There is a lot going on in these days before Passover. Cleaning our houses, shopping for food, cooking that food… and then of course, eating that food as we tell the story of our freedom from the slavery of Egypt. We are catching up on halachot (laws) of keeping kosher during the Pessach holiday. Some of us are giving charity to the people who need help making their own seder night come true.
In short, we are getting ready for one of the biggest mitzva-observing weeks of the Jewish year.
Unfortunately, I can’t help but realize there is one mitzva (commandment) that many Jews do not keep at this time of year – or any time of year, in fact. That is the laws dealing with converts to Judaism. It’s interesting, because it is very much related to the fact that we Jews were strangers in Egypt, and from that experience God commanded us not to make converts to Judaism feel like awkward strangers once they have accepted Judaism and been accepted to Judaism. The Hebrew/Jewish word for convert from the Talmud is “ger tzedek”, a righteous stranger; it was meant to be a term of endearment and respect.
Why does this get ignored? Why do people insist on taunting converts about their status, about being a ‘real’ Jew or not, after they have gone through the processes? Why does the State of Israel, of all institutions, do this to fellow Jews? What happened to a person going through the intense trial to becoming a Jew and then being able to live as though they were always Jewish in the eyes of their peers? What happened to “דן לכף זכות”, benefit of the doubt, and also not making assumptions? More importantly: What happened to the Jewish tenet that embarrassing your fellow man being equal to murder in the eyes of God?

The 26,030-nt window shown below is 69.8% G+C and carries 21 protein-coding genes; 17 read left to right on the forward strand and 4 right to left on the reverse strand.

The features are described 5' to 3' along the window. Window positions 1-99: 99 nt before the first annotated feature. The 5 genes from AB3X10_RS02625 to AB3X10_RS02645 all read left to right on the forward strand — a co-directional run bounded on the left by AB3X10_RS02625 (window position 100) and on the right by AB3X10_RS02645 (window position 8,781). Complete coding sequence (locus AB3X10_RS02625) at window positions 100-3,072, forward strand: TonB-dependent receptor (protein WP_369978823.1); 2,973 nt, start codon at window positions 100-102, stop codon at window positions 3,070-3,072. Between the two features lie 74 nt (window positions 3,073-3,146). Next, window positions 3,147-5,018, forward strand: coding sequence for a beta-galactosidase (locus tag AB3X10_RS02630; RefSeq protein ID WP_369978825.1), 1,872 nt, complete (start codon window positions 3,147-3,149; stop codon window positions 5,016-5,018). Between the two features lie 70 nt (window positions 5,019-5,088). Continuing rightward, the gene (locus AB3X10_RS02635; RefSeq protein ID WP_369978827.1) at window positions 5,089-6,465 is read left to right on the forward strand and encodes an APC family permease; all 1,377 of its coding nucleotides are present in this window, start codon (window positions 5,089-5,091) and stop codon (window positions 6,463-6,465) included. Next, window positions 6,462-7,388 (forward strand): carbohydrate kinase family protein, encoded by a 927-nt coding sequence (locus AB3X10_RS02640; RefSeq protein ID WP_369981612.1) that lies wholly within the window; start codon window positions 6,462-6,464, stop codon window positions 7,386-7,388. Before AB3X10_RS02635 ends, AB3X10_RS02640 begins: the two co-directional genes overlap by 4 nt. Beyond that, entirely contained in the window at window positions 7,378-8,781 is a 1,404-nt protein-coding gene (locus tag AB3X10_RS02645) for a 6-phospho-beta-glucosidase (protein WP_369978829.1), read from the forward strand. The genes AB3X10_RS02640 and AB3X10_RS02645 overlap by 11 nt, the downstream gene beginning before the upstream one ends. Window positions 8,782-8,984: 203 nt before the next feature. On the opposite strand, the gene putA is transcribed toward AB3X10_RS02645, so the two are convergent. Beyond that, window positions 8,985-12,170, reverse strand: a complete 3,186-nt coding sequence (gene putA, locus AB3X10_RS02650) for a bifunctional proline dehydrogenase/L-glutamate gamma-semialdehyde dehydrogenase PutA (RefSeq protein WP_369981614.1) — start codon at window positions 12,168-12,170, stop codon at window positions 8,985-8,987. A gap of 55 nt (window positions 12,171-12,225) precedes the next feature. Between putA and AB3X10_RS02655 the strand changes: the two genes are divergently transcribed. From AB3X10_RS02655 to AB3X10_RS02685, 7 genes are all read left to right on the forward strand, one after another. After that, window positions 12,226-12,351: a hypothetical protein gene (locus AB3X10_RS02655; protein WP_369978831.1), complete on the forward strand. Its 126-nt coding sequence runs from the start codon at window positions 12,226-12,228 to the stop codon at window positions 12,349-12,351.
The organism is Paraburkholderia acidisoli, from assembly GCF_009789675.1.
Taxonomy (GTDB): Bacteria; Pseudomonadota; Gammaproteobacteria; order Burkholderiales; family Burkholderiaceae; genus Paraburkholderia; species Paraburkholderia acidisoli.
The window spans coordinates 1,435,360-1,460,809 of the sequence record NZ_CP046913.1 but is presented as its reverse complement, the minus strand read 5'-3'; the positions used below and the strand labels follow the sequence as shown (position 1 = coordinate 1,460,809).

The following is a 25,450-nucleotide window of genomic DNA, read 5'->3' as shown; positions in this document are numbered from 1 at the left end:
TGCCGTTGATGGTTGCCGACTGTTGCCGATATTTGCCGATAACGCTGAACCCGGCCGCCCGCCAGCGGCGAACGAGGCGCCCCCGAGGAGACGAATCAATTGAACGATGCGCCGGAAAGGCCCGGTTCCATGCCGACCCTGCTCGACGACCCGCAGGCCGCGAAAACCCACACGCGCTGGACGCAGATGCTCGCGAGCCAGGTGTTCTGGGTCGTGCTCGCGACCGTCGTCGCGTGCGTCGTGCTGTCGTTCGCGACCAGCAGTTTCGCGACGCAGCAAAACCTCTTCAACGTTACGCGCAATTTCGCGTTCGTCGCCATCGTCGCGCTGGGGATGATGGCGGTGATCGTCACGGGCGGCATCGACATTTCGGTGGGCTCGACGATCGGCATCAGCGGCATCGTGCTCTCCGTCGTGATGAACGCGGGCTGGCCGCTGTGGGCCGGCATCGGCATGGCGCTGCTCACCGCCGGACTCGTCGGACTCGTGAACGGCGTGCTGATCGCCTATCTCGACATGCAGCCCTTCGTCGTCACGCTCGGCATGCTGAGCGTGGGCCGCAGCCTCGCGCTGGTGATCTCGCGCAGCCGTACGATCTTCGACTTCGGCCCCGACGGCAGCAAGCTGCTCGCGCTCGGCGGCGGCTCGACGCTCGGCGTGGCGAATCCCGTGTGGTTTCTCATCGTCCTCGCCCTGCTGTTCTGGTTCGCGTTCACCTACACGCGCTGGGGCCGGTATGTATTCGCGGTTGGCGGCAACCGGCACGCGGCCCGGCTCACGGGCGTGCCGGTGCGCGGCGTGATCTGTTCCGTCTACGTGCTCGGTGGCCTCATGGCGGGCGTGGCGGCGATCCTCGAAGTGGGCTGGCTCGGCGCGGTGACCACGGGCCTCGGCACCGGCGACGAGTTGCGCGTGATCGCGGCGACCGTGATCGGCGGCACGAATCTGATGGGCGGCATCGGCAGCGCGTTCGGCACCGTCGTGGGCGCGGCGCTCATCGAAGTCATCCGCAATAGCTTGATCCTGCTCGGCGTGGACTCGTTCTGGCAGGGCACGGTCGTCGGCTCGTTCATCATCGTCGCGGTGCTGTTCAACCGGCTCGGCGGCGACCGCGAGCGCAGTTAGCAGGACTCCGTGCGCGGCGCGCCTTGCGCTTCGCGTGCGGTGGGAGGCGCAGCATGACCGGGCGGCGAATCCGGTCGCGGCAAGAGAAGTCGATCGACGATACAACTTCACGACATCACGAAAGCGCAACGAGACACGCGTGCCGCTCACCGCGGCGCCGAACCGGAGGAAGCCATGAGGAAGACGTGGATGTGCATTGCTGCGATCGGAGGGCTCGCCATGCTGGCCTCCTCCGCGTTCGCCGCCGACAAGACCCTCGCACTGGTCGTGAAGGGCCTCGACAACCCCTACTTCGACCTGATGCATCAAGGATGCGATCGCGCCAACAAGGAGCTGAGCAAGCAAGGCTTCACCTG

That is how I learned it growing up in yeshiva – that was the happy clappy theory. In reality, it is completely different. In practice, ‘religious’ Jews couldn’t give a crap about this issue in Judaism. And that infuriates me. This is not like the gay issue; this one is spelled out: be kind to the ger tzedek once s/he has stepped out of the mikva, and don’t taunt him with his/her past.
Like so much else in Orthodox Judaism, halachas and mitzvot and laws have been bastardized and fenced in by ridiculous cautions that make spiritual experiences become painful unnecessarily.
Not that this is a direct correlation, but this rant makes me realize that I haven’t called or considered myself Modern Orthodox in a really long time. And I don’t think I ever will again.